Giving… Estates v. Gifts

I had a post the other day about inheritance taxes. One of my contentions in the post that generated some heat was that in general people (including those who leave behind estates) are more concerned with maintaining control of their wealth (in some cases, even beyond death – consider all the wills that have stipulations) than they are with passing on assets to their heirs. In other words, passing on assets is nice, but keeping control is nicer.

Some commentators disagreed. I note that when I used to teach and would bring this up in class (I taught in the MBA program of a school well known for having extremely wealthy students), this was also a bone of contention. The argument against my position is essentially that people’s behavior toward estates relative to their behavior toward gifts is essentially due to the legal structure. For example, there is a big industry in “life insurance” that basically amounts to methods of evading estate taxes using loopholes often obtained by the lobbying efforts of the big accounting and law firms.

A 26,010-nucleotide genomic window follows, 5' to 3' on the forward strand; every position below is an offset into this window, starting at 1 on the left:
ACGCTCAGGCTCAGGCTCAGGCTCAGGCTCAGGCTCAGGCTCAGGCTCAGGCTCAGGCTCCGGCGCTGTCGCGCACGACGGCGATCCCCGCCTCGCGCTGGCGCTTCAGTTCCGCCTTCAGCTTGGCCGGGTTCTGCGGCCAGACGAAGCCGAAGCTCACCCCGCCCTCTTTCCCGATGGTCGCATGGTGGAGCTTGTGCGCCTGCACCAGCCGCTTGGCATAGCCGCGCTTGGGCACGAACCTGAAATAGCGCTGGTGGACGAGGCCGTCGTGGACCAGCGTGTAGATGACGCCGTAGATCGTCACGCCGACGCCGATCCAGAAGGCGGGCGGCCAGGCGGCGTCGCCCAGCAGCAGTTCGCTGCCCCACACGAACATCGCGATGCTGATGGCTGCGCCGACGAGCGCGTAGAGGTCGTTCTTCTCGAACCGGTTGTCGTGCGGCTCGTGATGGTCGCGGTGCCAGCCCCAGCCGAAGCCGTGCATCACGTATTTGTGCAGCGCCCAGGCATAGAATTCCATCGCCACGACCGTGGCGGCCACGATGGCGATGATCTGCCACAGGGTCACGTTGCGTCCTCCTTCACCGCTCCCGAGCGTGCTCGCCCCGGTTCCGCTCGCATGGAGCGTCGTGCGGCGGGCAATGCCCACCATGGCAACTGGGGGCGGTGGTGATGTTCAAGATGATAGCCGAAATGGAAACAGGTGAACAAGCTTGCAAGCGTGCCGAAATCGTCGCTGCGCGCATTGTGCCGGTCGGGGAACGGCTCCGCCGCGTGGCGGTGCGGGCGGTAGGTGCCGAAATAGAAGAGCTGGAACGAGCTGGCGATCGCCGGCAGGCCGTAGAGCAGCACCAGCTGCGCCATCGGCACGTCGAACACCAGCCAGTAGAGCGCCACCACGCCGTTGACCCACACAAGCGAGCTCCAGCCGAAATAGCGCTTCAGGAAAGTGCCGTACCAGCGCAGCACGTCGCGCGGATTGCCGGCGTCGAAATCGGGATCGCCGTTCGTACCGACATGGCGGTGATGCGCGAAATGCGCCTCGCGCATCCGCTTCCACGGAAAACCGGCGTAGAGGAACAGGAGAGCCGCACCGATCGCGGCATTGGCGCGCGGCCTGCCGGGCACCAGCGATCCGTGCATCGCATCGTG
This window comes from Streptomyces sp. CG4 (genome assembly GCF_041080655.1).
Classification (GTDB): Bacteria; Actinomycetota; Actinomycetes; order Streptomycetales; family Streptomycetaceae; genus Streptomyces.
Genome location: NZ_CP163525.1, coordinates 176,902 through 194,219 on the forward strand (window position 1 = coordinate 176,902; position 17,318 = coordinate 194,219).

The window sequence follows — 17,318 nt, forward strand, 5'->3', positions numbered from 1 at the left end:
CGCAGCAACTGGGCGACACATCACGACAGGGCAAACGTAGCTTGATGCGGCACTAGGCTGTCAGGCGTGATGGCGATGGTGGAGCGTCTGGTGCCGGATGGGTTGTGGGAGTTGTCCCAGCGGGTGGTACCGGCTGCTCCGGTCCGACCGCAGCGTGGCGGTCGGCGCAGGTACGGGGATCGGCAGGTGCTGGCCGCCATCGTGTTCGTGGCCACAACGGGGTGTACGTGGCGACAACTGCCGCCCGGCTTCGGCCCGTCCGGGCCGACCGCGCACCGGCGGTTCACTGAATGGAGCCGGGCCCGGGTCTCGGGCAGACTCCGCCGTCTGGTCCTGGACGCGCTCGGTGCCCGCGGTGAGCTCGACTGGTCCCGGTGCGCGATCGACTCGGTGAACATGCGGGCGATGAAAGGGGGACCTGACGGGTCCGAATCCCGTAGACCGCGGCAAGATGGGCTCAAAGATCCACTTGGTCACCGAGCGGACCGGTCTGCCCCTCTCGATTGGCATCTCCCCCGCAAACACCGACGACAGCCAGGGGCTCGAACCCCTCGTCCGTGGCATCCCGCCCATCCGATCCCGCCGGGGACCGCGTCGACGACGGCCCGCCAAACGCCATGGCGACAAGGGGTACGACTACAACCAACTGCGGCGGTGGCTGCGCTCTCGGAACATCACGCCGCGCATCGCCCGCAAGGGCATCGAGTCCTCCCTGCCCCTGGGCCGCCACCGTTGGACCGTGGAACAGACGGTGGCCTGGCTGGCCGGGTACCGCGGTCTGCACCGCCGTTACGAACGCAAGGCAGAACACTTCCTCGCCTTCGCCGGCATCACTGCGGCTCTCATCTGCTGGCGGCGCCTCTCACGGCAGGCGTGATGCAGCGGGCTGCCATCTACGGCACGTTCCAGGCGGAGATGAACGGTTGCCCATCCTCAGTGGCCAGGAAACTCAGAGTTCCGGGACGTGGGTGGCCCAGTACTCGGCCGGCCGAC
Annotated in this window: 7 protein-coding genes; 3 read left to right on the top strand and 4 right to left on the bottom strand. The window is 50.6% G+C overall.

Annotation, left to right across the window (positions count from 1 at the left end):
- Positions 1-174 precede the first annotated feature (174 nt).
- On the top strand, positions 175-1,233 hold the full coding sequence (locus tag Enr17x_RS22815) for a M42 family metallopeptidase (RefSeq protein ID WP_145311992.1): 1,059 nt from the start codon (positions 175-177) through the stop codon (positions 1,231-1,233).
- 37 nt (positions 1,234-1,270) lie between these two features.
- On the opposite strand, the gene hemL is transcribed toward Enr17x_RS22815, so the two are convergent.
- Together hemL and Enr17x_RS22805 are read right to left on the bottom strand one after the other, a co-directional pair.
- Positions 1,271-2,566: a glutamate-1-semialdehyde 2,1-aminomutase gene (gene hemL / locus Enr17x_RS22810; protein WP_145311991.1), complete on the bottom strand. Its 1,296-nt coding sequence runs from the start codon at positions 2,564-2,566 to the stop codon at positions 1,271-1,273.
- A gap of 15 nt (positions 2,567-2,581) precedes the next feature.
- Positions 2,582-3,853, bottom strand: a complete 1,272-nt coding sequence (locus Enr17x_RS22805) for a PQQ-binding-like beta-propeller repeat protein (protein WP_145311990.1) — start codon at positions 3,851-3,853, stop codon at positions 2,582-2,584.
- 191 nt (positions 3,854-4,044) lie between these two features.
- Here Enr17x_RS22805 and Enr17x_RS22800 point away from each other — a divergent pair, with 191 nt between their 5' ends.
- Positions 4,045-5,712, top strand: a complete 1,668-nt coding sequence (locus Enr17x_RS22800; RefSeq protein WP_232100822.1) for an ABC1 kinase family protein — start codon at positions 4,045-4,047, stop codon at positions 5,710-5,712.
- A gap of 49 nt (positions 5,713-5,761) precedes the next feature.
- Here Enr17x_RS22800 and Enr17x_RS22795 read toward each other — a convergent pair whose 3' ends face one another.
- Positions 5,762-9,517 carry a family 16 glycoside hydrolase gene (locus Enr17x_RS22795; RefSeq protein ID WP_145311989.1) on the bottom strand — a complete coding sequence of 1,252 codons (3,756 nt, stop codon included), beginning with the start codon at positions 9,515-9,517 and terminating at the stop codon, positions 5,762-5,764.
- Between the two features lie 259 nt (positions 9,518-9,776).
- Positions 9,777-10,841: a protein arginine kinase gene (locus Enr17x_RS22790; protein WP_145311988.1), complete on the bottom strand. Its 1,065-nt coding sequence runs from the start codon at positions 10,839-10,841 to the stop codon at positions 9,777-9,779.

The problem with this argument is that laws are societal constructs. Those who put their efforts into finding ways to evade estate taxes could well have put the same amount of effort into finding ways to evade gift taxes, and they would have, had there been as much of market for evading gift taxes as there is for evading estate taxes. And yes, some people do look for and find ways to evade gift taxes. But when was the last time you heard about a gift tax planner, and how big is that industry relative to the estate tax planning industry?

Your opinion – how big is the bequest motive relative to the personal greed motive? How can this be tested?